First, the President refused to acknowledge command responsibility for an operation that he ordered that had gone awry, violating a basic tenet of presidential leadership. Second, he illegally placed in command of the operation a crony of his, Purisima, who had been suspended by the Ombudsman. Third, he ordered a mission that was a priority of the United States, not the Philippines, and he did this knowing full well that a mishap in the mission, which involved an incursion into territory of the government’s negotiating partner, the MILF, without clearing it with the insurgent group, would endanger the passage of the Bangsa Moro Basic Law (BBL).

During my second to the last privilege speech at the House on Feb 17, I supported the administration’s call for the swift passage of the BBL, saying that, “After nearly 50 years of war, both sides have arrived at a meeting of minds. The last hurdle is legislative approval of this meeting of minds based on mutual recognition of the hard facts on the ground.  Let us not turn our backs on the BBL and give in to those whose hard-line opposition can only result in more years of an unwinnable war and possibly a worse end-game. Those who make autonomy impossible now will make separation inevitable later.” In the same speech, I appealed to the President to “fully accept responsibility for the Mamasapano fiasco and come clean on everything related to the raid, including the big question on everybody’s mind, which is the role of the United States.  This is the only way for him to regain the public’s trust.”

As the administration’s crisis of authority mounted, I proposed to the party that we turn the debacle into an opportunity to push the envelope for reform.  With the President in a weakened moral position, we should push him, I argued, not only to accept responsibility for Mamasapano but follow up his acceptance of the resignation of Purisima with the dismissal of Abad, Alcala, and de los Reyes. This would, I contended, reinvigorate the tattered Daang Matuwid. The party leadership refused, again owing to concern that this would be counterproductive since it would do nothing but antagonize the President. More and more, it seemed to me that our disagreement no longer rested on differing assessments of the state of the coalition’s program of reform. More and more, I was being driven to my biggest fear: that the party’s values and principles were becoming hostage to its interests.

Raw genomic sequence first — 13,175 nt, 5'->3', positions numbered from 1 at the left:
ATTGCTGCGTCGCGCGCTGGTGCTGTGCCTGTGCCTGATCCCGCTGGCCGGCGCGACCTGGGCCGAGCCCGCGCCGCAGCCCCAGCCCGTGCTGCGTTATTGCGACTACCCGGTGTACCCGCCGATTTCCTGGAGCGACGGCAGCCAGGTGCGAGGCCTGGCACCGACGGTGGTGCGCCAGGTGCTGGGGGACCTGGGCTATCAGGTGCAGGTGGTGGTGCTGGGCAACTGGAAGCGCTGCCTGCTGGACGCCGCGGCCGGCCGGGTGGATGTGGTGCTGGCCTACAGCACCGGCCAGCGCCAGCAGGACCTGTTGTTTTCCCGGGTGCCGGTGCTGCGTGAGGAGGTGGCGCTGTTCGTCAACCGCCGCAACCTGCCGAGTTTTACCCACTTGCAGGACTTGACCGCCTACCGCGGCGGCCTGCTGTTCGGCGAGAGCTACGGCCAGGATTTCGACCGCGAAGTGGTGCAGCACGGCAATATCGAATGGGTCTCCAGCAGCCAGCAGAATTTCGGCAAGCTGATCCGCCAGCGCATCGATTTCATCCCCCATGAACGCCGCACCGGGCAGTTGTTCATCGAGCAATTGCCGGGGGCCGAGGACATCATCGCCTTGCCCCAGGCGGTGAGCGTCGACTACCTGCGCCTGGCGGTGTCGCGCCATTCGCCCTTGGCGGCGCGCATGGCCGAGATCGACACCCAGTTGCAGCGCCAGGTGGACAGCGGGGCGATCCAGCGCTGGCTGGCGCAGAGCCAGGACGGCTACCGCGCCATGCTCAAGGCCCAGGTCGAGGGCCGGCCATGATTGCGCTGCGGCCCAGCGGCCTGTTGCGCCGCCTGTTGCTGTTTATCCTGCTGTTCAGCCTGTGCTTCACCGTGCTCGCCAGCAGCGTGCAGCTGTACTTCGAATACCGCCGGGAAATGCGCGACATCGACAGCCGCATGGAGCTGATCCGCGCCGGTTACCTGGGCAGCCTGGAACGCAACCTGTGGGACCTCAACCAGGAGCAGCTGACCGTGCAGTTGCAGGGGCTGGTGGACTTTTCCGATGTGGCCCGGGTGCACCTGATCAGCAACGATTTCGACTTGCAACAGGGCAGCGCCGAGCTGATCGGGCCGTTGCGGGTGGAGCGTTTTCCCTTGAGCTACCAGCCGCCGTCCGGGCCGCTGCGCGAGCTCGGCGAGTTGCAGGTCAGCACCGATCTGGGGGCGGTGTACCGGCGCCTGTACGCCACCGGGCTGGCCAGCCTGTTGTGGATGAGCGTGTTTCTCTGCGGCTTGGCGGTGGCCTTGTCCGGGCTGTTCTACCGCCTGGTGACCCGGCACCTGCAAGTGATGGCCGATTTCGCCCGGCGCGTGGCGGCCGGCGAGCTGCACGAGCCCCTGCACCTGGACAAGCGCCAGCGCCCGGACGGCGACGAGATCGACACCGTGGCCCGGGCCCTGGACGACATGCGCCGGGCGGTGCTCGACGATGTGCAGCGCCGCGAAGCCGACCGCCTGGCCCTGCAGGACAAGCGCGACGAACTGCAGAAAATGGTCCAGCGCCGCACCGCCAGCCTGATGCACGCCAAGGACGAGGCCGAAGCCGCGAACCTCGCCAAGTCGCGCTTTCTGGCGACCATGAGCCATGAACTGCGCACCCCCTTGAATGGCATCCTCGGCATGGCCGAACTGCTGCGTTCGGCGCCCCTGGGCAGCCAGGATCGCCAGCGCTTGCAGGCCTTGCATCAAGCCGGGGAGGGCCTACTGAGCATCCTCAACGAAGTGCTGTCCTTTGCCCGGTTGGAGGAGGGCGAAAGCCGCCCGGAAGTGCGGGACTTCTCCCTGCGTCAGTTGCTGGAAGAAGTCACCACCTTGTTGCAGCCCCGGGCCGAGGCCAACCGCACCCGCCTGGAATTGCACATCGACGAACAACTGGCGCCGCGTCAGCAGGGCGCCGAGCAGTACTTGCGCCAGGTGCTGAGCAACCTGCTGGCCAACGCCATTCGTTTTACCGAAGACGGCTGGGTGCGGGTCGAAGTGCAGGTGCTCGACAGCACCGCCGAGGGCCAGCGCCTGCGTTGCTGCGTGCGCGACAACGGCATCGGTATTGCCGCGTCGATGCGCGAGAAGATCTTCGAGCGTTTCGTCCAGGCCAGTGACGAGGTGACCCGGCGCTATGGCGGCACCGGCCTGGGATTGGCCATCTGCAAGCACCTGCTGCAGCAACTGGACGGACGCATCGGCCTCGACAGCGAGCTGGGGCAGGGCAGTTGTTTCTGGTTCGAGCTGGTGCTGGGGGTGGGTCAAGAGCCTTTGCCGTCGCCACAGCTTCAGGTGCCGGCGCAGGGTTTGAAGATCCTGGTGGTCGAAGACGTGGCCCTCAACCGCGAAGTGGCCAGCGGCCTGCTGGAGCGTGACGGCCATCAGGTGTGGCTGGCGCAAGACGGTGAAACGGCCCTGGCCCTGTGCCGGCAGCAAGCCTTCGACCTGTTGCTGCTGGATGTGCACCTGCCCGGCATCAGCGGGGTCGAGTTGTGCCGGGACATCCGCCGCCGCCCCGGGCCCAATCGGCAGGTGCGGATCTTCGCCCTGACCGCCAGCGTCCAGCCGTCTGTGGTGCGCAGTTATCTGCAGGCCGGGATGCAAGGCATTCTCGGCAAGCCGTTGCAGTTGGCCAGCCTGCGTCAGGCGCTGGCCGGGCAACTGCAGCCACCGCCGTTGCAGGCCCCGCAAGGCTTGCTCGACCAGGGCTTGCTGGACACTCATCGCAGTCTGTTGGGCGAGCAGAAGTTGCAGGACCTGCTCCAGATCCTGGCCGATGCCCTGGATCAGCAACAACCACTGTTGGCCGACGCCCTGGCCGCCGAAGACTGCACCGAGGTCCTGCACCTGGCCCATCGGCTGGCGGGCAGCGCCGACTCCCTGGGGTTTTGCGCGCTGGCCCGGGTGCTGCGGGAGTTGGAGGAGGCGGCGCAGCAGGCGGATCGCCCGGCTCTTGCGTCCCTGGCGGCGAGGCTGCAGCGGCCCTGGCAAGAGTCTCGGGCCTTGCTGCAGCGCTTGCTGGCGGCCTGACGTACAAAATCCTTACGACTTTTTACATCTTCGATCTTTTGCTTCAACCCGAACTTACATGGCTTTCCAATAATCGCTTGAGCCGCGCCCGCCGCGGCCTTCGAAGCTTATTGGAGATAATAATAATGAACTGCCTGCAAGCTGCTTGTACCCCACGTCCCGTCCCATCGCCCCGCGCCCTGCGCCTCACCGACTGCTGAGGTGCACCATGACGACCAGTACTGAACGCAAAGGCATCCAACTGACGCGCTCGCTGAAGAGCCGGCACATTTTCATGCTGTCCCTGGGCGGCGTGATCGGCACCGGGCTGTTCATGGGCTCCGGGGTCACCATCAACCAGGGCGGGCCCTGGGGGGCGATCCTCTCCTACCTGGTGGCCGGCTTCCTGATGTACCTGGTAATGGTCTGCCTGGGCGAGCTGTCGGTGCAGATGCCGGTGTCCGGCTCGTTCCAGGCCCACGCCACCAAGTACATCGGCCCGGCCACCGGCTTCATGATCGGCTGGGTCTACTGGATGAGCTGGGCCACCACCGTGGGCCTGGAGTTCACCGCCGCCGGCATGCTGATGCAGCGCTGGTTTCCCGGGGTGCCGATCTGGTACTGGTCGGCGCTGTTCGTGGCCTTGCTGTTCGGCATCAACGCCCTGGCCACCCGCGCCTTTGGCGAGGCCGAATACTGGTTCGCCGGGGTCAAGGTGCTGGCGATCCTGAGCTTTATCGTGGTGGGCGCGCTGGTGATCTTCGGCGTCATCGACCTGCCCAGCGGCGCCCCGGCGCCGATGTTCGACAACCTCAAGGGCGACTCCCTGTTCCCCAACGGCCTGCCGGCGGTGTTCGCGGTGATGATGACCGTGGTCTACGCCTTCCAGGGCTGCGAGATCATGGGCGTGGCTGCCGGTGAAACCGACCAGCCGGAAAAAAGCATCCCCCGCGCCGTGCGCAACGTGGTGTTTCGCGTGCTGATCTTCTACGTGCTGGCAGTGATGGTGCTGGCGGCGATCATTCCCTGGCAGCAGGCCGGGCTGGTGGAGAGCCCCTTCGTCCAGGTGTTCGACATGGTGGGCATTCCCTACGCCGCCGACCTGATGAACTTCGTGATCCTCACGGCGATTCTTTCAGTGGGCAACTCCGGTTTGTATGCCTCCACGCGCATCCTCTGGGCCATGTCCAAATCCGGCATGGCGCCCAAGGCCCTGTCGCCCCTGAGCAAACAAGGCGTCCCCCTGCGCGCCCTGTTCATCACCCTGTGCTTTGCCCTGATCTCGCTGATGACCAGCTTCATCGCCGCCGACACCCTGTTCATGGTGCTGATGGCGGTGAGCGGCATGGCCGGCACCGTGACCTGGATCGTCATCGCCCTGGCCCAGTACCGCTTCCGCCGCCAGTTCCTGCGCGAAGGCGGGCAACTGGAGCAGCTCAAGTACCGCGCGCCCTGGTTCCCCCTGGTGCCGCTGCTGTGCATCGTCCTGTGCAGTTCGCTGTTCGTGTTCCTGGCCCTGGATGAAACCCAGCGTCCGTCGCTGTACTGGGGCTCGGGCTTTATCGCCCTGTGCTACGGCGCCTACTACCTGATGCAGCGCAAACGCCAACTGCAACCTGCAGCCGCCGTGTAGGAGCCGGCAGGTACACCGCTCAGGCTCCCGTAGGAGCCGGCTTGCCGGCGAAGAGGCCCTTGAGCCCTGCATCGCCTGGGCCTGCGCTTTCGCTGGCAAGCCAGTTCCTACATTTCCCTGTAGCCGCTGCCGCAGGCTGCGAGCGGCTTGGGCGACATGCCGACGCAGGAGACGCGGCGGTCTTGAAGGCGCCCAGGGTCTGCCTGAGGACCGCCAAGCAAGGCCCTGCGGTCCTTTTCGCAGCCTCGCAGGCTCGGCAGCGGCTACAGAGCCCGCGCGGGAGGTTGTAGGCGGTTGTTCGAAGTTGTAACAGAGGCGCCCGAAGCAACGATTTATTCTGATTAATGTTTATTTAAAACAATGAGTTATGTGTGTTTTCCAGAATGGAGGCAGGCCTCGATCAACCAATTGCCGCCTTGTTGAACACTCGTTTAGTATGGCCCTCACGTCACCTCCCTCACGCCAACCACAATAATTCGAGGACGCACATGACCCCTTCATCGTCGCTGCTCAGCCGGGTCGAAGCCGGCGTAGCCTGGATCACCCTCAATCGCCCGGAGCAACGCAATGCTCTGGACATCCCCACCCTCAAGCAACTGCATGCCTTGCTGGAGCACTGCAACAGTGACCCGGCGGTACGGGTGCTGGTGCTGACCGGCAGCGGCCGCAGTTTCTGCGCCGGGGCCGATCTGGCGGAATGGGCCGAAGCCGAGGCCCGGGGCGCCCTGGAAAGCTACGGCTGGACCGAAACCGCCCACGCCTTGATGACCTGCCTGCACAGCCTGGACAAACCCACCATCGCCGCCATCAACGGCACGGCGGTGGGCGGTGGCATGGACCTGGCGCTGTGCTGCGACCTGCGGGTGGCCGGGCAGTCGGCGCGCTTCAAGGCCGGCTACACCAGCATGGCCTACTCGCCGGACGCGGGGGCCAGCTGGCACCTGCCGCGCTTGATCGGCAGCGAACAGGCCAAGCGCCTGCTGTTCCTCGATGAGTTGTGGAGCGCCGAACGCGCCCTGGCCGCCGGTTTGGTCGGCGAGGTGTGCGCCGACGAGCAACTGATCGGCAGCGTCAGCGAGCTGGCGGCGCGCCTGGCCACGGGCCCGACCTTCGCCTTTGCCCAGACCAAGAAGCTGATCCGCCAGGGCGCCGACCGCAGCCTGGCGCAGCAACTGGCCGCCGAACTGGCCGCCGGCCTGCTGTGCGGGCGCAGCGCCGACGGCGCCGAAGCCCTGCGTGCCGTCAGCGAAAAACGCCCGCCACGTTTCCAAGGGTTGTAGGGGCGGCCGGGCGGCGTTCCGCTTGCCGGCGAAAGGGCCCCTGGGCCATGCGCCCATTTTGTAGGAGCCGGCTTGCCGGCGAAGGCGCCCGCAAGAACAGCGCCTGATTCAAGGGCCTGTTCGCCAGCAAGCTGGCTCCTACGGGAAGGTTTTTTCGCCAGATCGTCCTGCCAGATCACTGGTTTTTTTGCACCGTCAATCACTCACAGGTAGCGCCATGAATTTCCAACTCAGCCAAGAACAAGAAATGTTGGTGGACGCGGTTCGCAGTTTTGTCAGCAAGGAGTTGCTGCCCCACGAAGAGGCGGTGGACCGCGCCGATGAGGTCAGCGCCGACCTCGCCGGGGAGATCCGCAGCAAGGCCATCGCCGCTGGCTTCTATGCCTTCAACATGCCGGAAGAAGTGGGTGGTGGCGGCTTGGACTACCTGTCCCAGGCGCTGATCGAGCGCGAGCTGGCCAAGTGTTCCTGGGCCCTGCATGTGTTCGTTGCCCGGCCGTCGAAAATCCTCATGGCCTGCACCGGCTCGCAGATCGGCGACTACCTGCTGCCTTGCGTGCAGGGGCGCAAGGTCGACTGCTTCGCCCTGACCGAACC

Climax

Things moved inexorably to a climax in late February when Presidential Spokesperson Abigail Valte’s responded to my criticisms by saying, “Does Representative Bello consider himself an ally of this administration?” When on March 9, the President used a meeting with selected members of the House to heap all the blame for Mamasapano on the ground commander, Col. Getulio Napenas, I decided that was the last straw. This was a mockery of good, responsible governance. I could no longer support this man as president.  

That meant I had to resign as Akbayan’s representative in the House of Representatives.  For even as I was fully convinced that the party leadership was wrong in not backing me in demanding that the president live up to the principles of good governance by ceasing to shelter allies who had brought discredit to the Daang Matuwid, I had also come to accept that the leadership was correct in its position that one could no longer be the party’s representative in Congress if he could not agree with a basic party position, such as its continuing support for the president. No one asked me personally to resign, but the party’s code of conduct as a progressive party was clear: I had to go.

The progressive ethic

Throughout this narrative, I have highlighted various lessons that I drew about how a progressive should behave as a member of a ruling coalition from my experience over the last five years. 

But perhaps the most important lesson is one I would put this way: Being a progressive has several dimensions. It means having a vision about how society should be organized based on the values of equality, justice, solidarity, and sovereignty. It means having a political program to realize this vision. But it also means projecting an ethical, moral stance. And perhaps, at a time that people have become so cynical about visions and programs because words are cheap and because opportunism and corruption are so rife across the political spectrum, the distinguishing mark of a true progressive holding public office is her or his ethical behavior. For me, being a progressive in the corridors of power means, above all, being steadfast in holding on to one’s principles and values, even if this means losing one’s position, possessions, or life.

Spoiled offspring of the ruling class like the Aquinos and Abads will come and go, but Akbayan is a precious child forged in the historic struggles of the Philippine Left and heir to its finest traditions.  Will it find the courage to follow the harsh dictates of its progressive conscience and cease being hostage to a coalition that has lost its raison d’etre? – Rappler.com

 

Walden Bello was a representative of Akbayan in the House of Representatives from February 2009 to March 31, 2015.